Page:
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Altern Ther Health Med. 2003 Nov-Dec;9(6):64-9.

Predictors of indigenous healer use among Samoans.

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Susan Samueli Center for Complementary and Alternative Medicine, Center for Health Policy and Research, Chao Family Comprehensive Cancer Center, University of California, Irvine, USA.



To determine the utilization of alternative modalities of care (i.e., indigenous healers or fofo) by Samoans, the indigenous peoples of the US Territory of American Samoa and examine predictors (i.e., socio-demographic, access to care, health status, culture-specific beliefs about disease etiology and treatment, and intentions to use healers) of utilization of fofo.


A cross-sectional design, with systematic, random sampling procedures.


1,834 adult Samoan men and women residing in American Samoa, Hawaii, and Los Angeles.


Prevalence and predictors of utilization of fofo. Multivariate logistic regression was performed to determine independent predictors of utilization of fofo.


The prevalence of use of fofo across the three study sites was 41.0%. The following variables emerged as significant predictors of use of fofo: older age (odds ratio [OR] = 1.60; 95% confidence interval [CI] = 1.25-2.06), resident of American Samoa (OR = 1.69, CI = 1.29-2.21), belief that indigenous healers can treat cancer (OR = 1.79, CI = 1.40-2.30), belief that some illnesses afflict only Samoans (OR = 2.15, CI = 1.72-2.70), and greater intentions to use a fofo (OR = 2.27, CI = 1.81-2.85). Some of the more common medical conditions for which Samoans used fofo were biomedically defined musculoskeletal and neurologic problems, and Samoan sicknesses (ma'i Samoa).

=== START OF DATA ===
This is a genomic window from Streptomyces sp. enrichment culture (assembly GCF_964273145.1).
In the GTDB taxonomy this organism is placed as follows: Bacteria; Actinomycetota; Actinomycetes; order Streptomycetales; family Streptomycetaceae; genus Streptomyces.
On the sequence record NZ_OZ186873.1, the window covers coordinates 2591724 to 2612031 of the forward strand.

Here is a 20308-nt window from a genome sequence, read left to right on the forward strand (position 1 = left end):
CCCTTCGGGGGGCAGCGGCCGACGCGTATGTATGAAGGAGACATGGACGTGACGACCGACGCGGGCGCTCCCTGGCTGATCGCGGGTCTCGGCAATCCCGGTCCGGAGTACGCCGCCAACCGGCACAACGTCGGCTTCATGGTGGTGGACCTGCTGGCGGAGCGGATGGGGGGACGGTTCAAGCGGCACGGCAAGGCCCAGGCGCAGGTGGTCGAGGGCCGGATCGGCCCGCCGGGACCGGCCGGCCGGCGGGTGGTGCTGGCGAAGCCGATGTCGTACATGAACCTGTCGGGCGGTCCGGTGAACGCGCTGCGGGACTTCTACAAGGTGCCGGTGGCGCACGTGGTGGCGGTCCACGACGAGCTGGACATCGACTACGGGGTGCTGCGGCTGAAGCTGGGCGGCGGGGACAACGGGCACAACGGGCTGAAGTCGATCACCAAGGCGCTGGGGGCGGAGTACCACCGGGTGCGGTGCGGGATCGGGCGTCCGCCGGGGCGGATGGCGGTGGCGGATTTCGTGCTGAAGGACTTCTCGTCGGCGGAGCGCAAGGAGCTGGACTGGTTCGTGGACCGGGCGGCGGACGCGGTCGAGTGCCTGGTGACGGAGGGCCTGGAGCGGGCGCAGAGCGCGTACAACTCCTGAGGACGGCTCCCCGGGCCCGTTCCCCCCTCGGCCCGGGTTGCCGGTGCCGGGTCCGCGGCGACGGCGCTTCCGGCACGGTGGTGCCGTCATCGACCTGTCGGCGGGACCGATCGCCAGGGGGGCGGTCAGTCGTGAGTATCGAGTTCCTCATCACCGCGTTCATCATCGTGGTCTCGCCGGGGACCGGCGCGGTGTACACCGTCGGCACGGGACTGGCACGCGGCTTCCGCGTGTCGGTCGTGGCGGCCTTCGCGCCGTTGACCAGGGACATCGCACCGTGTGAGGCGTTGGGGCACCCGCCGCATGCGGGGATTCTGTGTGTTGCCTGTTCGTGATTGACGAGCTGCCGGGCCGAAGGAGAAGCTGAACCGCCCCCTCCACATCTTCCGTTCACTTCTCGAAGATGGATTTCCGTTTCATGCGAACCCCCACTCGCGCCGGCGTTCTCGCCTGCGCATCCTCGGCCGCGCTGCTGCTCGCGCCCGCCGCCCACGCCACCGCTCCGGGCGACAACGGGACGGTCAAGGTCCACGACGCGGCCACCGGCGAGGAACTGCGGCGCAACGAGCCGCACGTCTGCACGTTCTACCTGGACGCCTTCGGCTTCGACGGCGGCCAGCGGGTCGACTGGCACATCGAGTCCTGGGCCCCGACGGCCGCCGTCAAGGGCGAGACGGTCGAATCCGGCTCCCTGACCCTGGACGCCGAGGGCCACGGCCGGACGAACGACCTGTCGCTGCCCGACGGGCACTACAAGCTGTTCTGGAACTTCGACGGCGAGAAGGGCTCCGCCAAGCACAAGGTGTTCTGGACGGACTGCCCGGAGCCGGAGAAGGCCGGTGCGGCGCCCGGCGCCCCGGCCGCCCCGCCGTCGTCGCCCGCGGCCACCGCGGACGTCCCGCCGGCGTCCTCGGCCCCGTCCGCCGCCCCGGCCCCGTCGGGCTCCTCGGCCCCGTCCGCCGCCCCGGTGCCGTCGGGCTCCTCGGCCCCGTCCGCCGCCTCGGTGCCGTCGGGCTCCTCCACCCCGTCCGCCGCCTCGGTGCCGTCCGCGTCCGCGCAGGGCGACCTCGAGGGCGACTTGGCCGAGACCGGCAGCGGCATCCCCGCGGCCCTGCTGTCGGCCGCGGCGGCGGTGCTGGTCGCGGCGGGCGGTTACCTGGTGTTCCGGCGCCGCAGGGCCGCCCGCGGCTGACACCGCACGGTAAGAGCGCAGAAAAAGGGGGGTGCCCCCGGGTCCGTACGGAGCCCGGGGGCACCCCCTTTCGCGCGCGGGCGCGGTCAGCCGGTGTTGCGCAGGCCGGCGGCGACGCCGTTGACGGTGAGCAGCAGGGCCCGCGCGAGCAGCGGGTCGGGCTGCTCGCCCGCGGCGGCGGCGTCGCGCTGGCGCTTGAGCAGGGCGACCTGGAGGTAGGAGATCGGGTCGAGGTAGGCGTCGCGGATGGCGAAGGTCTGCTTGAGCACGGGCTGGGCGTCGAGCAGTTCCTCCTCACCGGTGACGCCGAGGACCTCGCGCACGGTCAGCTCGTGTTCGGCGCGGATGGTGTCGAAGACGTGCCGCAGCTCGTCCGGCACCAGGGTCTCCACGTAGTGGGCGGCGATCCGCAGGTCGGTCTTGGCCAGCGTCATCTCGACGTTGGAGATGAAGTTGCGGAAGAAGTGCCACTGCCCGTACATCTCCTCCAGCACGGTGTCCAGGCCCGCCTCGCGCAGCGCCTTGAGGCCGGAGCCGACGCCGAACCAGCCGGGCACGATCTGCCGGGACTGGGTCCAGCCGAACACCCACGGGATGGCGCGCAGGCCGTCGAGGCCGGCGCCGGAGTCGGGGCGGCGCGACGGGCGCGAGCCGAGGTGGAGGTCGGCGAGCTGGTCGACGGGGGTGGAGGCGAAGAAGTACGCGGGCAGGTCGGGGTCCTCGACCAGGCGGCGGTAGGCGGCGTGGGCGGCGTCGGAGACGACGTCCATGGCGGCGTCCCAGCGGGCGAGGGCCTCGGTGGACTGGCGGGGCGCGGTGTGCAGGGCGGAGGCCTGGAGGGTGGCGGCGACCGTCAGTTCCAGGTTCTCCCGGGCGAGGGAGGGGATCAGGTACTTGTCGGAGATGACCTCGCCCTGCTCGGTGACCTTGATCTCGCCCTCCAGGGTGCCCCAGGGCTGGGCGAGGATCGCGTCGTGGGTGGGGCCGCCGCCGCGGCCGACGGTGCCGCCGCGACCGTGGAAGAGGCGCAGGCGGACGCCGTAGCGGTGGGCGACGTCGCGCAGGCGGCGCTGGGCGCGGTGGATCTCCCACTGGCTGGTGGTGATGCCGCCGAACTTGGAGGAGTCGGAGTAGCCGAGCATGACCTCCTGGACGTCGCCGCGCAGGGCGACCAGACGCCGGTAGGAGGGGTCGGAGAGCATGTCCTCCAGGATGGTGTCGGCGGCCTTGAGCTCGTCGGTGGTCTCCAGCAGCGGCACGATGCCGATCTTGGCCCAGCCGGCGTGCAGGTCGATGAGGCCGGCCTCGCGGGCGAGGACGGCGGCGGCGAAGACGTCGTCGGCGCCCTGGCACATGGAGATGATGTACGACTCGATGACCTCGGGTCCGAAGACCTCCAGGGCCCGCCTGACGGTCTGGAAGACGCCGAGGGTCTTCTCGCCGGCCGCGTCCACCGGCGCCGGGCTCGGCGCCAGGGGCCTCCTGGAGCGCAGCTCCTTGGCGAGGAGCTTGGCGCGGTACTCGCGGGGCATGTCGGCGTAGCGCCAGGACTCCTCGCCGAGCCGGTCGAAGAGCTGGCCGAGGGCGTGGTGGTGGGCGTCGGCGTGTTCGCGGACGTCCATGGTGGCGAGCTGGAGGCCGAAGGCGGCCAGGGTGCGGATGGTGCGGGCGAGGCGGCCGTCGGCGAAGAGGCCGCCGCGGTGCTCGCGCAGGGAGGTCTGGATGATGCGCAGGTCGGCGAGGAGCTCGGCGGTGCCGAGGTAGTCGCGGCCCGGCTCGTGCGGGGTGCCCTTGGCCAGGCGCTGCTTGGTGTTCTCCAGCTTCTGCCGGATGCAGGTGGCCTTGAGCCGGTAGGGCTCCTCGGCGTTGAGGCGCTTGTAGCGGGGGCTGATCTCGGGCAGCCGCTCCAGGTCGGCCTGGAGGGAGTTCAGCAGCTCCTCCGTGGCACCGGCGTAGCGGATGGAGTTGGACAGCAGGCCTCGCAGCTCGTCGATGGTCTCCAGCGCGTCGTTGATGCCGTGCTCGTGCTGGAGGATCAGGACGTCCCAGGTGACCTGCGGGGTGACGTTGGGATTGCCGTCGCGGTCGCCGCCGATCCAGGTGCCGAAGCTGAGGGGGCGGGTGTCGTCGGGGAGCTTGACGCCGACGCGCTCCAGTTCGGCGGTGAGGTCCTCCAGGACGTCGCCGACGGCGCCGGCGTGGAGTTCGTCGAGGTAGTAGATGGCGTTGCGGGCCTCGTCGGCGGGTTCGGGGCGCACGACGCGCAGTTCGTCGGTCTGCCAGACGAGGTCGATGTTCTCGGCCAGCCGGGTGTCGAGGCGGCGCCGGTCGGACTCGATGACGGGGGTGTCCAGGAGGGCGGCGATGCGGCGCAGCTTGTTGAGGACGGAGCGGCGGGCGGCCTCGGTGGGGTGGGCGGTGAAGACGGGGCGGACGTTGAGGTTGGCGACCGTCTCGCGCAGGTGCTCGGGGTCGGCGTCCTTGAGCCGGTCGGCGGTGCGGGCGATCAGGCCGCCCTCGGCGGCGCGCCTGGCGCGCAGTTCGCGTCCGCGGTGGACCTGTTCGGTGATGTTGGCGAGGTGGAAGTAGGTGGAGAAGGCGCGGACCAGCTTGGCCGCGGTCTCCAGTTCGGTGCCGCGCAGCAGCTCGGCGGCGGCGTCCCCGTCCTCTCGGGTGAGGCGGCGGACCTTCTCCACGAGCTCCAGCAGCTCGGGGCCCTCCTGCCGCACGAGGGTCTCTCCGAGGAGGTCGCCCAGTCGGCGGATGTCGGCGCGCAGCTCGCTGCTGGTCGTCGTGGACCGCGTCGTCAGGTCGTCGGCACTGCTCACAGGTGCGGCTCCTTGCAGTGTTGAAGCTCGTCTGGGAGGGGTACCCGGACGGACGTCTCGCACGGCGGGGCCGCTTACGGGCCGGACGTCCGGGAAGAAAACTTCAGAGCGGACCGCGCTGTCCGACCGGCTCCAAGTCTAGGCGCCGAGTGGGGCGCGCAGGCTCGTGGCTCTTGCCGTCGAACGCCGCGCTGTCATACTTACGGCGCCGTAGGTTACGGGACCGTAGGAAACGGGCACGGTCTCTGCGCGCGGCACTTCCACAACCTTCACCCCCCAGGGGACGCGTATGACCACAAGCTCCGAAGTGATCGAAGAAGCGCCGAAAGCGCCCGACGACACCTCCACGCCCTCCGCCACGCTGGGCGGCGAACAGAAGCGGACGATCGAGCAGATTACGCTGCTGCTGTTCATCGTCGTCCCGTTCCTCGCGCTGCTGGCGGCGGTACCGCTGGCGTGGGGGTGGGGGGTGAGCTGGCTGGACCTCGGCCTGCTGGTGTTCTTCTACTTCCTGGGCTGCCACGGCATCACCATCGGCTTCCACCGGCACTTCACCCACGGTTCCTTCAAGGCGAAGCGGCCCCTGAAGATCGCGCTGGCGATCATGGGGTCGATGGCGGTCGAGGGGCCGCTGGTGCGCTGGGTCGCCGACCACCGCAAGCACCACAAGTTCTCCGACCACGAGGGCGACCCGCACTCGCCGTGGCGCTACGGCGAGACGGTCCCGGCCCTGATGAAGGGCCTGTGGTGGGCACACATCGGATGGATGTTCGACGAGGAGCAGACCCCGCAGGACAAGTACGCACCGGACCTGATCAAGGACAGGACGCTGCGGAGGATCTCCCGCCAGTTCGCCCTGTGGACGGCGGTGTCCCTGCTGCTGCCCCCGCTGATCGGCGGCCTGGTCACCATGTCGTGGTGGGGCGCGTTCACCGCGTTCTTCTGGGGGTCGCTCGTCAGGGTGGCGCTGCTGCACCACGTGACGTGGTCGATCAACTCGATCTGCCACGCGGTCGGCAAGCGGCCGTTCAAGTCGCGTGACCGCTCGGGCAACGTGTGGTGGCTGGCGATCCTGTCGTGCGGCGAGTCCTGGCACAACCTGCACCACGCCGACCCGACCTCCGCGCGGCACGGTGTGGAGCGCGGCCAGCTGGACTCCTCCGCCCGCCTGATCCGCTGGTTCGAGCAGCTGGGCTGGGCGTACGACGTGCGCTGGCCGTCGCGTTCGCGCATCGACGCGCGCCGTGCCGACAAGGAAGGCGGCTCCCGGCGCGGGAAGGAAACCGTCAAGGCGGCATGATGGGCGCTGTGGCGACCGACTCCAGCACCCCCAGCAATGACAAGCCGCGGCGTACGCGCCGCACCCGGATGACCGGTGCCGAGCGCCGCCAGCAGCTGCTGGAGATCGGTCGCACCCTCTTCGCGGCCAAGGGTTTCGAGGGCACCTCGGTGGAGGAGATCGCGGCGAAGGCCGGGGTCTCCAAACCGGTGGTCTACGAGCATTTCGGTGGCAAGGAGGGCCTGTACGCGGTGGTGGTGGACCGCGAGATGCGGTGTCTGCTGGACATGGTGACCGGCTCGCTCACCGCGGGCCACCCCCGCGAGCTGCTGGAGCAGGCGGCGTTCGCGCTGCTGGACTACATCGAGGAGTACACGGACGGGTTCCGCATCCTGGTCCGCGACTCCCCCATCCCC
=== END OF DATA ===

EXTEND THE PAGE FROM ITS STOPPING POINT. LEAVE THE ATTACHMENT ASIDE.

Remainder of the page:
Population-based estimates of use of alternative modalities of care by Samoans are comparable to that reported for the general US population. However, the predictors of utilization of indigenous healers are more likely to be culture-specific health beliefs about disease etiology and treatment. There is a need to better understand Samoan traditional medicine and help-seeking behavior and explore whether indigenous Samoan healers can assist in the delivery of clinically proven and culturally sensitive health interventions to positively impact both disease management and preventative behaviour in this minority Polynesian population.

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